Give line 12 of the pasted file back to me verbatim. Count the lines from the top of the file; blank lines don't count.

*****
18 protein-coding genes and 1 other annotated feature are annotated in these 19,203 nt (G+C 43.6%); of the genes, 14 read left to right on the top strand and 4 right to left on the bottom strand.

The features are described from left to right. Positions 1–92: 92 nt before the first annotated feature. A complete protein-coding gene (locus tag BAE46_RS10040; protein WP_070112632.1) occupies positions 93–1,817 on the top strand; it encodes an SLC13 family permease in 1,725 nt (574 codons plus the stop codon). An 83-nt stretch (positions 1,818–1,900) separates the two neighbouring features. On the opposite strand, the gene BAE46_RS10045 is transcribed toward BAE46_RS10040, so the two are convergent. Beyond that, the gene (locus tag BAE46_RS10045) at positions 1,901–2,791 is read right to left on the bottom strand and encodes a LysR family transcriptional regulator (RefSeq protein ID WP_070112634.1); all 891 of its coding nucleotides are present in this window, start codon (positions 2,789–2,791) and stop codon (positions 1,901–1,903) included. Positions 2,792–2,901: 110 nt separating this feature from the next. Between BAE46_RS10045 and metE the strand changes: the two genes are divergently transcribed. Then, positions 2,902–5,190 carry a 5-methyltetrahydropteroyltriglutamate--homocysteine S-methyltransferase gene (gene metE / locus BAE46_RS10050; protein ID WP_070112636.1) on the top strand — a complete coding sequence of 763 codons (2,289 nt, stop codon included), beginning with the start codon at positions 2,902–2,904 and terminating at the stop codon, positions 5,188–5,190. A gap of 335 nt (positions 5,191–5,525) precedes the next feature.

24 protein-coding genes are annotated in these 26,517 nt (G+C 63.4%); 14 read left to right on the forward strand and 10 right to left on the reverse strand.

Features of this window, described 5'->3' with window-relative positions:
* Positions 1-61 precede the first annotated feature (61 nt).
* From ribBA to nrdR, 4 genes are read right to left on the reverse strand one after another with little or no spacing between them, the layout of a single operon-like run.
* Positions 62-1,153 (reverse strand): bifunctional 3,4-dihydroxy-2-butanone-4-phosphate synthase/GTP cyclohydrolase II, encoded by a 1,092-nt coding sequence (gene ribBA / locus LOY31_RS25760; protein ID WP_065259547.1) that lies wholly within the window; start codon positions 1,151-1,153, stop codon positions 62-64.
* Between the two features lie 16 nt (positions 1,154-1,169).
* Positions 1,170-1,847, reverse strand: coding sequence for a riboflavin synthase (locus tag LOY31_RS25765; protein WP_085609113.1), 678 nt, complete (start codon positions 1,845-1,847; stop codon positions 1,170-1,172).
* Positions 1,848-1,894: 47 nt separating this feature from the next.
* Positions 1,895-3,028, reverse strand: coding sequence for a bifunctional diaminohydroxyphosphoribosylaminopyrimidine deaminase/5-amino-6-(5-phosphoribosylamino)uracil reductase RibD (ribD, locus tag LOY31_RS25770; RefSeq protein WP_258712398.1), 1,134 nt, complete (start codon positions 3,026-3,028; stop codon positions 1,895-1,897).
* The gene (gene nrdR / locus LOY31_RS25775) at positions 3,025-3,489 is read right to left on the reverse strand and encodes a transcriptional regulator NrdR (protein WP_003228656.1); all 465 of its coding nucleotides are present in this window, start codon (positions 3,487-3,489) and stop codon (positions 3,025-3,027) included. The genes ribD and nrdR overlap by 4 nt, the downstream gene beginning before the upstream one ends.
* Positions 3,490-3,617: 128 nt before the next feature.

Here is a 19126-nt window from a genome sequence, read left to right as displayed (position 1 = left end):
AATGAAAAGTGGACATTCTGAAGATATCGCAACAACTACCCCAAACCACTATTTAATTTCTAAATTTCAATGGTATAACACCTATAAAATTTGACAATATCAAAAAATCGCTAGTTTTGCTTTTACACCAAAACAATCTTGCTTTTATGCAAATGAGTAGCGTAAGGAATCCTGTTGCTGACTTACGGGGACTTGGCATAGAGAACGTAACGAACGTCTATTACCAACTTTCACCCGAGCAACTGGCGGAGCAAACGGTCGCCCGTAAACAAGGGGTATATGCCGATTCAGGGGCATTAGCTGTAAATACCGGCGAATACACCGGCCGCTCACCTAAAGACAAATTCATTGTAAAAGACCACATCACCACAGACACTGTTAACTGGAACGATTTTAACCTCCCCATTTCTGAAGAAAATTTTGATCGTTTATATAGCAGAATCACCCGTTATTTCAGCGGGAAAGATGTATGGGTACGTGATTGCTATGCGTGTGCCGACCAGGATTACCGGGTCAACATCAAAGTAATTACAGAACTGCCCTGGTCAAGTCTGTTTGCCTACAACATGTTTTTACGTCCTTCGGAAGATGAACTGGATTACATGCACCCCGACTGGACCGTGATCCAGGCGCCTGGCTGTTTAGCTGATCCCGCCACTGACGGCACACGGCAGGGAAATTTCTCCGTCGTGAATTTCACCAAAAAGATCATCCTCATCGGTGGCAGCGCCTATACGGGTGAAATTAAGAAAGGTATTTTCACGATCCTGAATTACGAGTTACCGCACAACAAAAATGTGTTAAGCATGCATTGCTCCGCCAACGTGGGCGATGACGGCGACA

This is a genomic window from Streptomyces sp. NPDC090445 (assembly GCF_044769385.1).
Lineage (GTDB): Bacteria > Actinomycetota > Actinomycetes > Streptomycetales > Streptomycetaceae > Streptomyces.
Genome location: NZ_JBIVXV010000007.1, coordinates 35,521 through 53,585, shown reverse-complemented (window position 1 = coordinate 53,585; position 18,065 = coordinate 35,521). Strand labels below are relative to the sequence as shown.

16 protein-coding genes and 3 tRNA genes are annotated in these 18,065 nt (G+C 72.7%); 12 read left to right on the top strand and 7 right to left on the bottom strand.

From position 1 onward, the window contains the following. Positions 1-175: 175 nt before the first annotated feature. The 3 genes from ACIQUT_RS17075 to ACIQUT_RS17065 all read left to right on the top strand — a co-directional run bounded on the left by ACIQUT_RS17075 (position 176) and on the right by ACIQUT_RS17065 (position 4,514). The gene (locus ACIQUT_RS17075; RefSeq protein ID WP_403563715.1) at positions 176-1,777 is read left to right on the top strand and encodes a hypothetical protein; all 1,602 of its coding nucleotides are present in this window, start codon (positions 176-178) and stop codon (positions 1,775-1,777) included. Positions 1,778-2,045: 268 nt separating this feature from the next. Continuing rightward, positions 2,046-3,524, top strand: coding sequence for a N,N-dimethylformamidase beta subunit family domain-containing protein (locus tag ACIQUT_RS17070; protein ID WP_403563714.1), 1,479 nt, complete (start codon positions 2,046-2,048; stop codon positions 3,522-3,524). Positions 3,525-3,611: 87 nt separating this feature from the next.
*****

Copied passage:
* The gene (gene nrdR / locus LOY31_RS25775) at positions 3,025-3,489 is read right to left on the reverse strand and encodes a transcriptional regulator NrdR (protein WP_003228656.1); all 465 of its coding nucleotides are present in this window, start codon (positions 3,487-3,489) and stop codon (positions 3,025-3,027) included. The genes ribD and nrdR overlap by 4 nt, the downstream gene beginning before the upstream one ends.